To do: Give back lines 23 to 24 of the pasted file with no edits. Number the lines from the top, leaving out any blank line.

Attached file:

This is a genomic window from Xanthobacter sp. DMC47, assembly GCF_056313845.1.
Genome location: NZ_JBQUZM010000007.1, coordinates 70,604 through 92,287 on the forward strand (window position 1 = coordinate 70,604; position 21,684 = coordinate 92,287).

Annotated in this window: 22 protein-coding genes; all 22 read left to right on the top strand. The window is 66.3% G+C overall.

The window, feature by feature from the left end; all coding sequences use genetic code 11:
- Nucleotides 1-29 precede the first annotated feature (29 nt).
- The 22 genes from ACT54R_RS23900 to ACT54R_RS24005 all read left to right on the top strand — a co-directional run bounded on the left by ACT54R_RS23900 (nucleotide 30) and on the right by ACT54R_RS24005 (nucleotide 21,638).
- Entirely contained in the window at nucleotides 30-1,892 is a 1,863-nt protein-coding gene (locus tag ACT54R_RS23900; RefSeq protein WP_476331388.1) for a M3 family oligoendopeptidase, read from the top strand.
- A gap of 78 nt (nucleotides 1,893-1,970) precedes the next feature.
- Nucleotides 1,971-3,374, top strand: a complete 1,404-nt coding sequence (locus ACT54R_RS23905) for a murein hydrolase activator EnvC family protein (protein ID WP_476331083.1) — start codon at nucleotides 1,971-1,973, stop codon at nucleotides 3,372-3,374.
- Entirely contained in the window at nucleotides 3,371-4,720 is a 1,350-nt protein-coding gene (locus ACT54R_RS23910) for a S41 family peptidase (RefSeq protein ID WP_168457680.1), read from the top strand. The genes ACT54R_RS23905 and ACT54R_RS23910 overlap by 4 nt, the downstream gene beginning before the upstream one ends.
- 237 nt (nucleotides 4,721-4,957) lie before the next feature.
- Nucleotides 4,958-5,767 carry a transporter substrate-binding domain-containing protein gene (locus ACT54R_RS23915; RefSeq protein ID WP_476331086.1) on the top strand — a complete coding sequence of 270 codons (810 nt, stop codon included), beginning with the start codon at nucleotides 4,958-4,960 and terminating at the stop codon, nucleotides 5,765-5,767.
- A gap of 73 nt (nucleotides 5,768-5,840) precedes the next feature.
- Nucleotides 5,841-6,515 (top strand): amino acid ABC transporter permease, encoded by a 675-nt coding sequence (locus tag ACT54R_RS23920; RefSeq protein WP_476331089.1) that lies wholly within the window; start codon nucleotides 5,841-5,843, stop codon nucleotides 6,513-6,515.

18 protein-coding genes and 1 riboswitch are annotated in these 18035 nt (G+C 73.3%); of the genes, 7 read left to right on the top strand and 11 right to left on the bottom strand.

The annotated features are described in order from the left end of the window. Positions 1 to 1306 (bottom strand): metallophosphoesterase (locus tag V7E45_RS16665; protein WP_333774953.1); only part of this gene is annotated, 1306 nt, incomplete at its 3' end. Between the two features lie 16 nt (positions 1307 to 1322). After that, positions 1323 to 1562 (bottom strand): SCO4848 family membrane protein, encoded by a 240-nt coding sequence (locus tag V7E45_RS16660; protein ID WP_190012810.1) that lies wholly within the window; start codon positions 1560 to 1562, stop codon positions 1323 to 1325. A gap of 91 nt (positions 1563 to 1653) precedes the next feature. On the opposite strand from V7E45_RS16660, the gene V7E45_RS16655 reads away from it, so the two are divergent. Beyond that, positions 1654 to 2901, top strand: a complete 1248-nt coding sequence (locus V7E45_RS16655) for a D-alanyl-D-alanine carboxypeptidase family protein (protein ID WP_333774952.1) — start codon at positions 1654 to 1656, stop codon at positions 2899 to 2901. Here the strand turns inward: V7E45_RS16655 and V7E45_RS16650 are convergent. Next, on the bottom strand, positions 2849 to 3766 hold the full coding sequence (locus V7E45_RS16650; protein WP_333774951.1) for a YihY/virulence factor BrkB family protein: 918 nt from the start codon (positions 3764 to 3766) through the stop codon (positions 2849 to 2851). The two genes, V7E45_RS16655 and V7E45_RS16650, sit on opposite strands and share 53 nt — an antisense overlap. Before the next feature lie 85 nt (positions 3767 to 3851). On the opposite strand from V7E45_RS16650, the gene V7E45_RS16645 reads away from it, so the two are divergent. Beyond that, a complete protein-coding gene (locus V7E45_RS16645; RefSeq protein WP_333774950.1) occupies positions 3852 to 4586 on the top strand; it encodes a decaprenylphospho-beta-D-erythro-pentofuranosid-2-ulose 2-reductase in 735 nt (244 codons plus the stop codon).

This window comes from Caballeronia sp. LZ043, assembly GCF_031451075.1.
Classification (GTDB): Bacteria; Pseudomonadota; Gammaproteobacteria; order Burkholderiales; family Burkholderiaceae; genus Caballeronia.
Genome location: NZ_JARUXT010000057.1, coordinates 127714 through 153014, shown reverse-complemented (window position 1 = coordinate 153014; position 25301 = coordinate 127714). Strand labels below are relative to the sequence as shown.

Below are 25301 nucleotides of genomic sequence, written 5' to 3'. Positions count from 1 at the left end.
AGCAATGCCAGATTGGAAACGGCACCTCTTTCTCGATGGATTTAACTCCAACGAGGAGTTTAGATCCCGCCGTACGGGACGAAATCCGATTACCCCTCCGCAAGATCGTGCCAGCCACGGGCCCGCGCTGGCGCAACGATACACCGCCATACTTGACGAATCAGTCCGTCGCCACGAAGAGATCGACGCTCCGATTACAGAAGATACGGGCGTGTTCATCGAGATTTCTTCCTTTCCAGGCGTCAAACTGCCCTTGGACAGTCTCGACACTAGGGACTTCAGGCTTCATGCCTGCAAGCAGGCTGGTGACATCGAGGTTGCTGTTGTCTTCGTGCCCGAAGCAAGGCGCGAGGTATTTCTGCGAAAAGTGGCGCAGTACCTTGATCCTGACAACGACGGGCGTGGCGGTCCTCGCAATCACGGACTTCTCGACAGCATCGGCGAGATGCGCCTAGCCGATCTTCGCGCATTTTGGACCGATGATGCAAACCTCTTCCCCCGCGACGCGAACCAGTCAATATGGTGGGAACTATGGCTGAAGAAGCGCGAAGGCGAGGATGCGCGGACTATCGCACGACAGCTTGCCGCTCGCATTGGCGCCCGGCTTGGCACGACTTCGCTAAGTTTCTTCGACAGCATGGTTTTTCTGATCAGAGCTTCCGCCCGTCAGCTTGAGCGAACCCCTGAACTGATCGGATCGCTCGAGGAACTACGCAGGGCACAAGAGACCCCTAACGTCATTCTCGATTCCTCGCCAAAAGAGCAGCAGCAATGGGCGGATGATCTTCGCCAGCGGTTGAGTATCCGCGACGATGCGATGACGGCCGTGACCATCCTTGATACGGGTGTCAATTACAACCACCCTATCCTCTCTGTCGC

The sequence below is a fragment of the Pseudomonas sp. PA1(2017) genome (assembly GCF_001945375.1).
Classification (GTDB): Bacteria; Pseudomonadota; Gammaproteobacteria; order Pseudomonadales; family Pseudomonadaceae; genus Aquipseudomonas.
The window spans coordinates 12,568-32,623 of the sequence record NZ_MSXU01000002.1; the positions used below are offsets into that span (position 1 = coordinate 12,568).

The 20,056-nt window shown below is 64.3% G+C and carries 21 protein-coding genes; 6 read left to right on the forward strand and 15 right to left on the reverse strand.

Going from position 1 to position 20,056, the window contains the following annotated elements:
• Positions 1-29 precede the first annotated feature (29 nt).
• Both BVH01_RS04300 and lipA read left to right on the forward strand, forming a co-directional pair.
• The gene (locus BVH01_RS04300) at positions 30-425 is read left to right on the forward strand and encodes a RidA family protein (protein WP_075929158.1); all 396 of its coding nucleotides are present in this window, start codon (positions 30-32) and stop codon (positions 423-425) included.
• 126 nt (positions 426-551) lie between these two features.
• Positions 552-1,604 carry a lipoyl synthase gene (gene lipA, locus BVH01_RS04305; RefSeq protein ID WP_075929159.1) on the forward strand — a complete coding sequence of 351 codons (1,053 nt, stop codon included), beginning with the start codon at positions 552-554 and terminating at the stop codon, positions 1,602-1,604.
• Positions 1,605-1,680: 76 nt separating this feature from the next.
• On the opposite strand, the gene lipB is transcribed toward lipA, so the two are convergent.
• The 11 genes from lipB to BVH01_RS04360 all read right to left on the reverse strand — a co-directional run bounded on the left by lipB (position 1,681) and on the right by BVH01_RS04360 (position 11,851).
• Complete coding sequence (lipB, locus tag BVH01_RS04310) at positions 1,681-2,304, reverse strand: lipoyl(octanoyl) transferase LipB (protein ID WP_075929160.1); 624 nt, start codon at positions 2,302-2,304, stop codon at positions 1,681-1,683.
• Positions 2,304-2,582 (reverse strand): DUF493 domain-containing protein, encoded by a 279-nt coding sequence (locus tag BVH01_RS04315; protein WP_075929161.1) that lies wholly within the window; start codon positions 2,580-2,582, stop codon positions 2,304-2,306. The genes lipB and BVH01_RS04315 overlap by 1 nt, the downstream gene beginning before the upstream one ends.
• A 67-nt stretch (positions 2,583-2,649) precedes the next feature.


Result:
Classification (GTDB): Bacteria; Pseudomonadota; Gammaproteobacteria; order Pseudomonadales; family Pseudomonadaceae; genus Aquipseudomonas.
The window spans coordinates 12,568-32,623 of the sequence record NZ_MSXU01000002.1; the positions used below are offsets into that span (position 1 = coordinate 12,568).